Mexican American Mothers' Perceptions of Childhood Obesity and Their Role in Prevention
Sosa, Erica T.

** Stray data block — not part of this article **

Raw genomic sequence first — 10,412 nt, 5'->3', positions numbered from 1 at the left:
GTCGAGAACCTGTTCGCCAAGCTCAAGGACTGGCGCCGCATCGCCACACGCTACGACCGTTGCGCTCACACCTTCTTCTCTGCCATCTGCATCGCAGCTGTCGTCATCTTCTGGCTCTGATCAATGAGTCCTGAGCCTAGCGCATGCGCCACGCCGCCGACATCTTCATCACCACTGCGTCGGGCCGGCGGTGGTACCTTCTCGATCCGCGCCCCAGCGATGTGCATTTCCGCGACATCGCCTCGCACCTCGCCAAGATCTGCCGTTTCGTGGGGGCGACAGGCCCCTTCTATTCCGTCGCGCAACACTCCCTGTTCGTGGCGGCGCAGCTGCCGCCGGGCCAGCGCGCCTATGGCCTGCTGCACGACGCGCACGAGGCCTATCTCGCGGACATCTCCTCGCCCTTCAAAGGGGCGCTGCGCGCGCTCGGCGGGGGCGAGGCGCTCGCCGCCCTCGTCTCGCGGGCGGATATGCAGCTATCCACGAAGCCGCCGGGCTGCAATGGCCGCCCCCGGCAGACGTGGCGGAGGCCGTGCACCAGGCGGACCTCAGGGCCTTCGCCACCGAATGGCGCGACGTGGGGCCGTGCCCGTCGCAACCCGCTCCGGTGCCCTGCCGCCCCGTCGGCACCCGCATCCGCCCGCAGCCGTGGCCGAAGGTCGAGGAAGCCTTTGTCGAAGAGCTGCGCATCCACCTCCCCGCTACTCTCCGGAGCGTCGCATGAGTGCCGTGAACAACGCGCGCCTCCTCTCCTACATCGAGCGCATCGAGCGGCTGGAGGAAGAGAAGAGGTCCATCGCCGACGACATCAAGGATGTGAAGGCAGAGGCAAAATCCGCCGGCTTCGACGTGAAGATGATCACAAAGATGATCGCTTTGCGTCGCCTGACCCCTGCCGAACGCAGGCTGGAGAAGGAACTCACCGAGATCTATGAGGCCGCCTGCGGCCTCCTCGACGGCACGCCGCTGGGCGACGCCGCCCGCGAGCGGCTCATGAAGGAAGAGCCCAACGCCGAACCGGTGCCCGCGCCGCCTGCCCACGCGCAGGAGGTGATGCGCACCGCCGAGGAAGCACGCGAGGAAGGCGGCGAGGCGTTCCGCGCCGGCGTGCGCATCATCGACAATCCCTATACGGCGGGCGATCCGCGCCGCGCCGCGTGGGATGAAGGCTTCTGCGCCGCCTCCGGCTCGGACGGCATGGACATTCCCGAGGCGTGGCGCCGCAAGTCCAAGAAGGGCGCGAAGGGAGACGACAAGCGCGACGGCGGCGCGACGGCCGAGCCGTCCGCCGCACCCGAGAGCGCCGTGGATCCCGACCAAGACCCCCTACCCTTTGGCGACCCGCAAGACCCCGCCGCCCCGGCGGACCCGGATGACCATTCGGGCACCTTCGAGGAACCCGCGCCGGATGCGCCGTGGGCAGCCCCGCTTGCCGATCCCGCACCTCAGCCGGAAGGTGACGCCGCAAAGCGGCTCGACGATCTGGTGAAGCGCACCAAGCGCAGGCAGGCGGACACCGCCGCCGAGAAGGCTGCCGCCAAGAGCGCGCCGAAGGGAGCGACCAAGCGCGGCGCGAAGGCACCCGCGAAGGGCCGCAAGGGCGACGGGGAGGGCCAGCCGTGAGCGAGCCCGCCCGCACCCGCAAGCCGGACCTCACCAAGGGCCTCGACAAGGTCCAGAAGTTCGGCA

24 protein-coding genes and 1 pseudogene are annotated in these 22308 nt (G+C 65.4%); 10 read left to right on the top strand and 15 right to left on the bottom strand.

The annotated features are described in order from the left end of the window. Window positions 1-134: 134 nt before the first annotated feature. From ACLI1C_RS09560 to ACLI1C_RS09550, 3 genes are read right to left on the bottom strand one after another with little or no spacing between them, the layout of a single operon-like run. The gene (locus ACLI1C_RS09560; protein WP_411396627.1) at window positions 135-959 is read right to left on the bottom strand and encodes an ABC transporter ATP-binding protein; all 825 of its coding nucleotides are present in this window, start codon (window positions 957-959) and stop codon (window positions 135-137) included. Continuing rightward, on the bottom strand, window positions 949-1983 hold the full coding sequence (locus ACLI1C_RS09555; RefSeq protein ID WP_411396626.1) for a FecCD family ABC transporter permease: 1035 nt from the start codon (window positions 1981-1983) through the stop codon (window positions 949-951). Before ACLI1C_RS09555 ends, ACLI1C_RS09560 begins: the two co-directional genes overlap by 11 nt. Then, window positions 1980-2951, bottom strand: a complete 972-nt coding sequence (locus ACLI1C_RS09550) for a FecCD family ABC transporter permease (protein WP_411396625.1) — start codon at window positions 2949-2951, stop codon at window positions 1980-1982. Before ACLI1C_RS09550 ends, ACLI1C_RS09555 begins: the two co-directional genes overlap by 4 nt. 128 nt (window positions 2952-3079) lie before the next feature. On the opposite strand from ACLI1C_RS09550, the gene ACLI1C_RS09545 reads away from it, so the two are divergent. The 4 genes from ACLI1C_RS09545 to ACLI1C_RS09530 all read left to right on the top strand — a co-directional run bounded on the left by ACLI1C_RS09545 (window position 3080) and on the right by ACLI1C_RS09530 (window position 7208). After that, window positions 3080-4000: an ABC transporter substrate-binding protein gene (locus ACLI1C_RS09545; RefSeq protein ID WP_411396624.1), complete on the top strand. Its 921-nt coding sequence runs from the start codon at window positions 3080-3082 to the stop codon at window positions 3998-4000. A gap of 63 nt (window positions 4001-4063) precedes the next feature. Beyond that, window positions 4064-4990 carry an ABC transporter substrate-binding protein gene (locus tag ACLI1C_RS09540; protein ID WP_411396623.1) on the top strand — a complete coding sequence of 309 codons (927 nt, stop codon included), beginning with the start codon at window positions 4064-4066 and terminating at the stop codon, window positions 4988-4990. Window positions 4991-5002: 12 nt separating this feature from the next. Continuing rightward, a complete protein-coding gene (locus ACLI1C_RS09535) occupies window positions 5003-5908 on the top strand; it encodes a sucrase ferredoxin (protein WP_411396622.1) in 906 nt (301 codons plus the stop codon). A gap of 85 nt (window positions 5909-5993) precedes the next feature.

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The childhood obesity epidemic continues to escalate, disproportionately impacting Mexican American children. It is unclear how Mexican American mothers, who are at high-risk of rearing obese children, perceive childhood obesity, prevention or their role in prevention. Three studies - a systematic literature review, a qualitative study focusing on Mexican American mothers' perceptions of childhood obesity, and a qualitative study examining Mexican American mothers' perceptions regarding childhood obesity prevention and their role in prevention - were used to address this research question. The first study is a systematic review of the literature regarding Mexican American mothers' perceptions of childhood obesity and their role in prevention. Four databases were searched for relevant articles and 22 studies met inclusion criteria and were included in the review. Social Cognitive Theory was used to sort similar findings across studies and identify scarce areas researched. Major findings included: (a) mothers felt inadequate to be role models for their children's healthy behaviors, (b) mothers did not identify short-term consequences of childhood obesity, (c) only 23% of studies explicitly used a theoretical framework to guide their study, and (d) most studies used heterogeneous groups (including all caretakers, including all Hispanics/Latinos) to discuss perceptions. The second study used naturalistic inquiry to examine mothers' perceptions regarding childhood obesity, its causes and its consequences. Using a Social Ecological Model adapted to childhood obesity, the study examined causes of childhood obesity at different levels of influence - intrapersonal, interpersonal, and community. Obesity was identified as an adult issue by the mothers. Mothers were more aware of the health risks associated with having underweight children rather than overweight children. Lastly, mothers identified overweight children as those who are suffering from consequences. The third study used a narrative inquiry approach to qualitatively investigate mothers' perceptions. Mothers suggested several ways parents could prevent childhood obesity and overweight among their children. However, fathers, grandparents and schools could unintentionally counter mothers' efforts to encourage healthful behaviors. Mothers identified a lack of ability to speak English, feelings of guilt associated with limiting food intake, and a lack of knowledge and skills as impediments in carrying out obesity preventive behaviors within the home.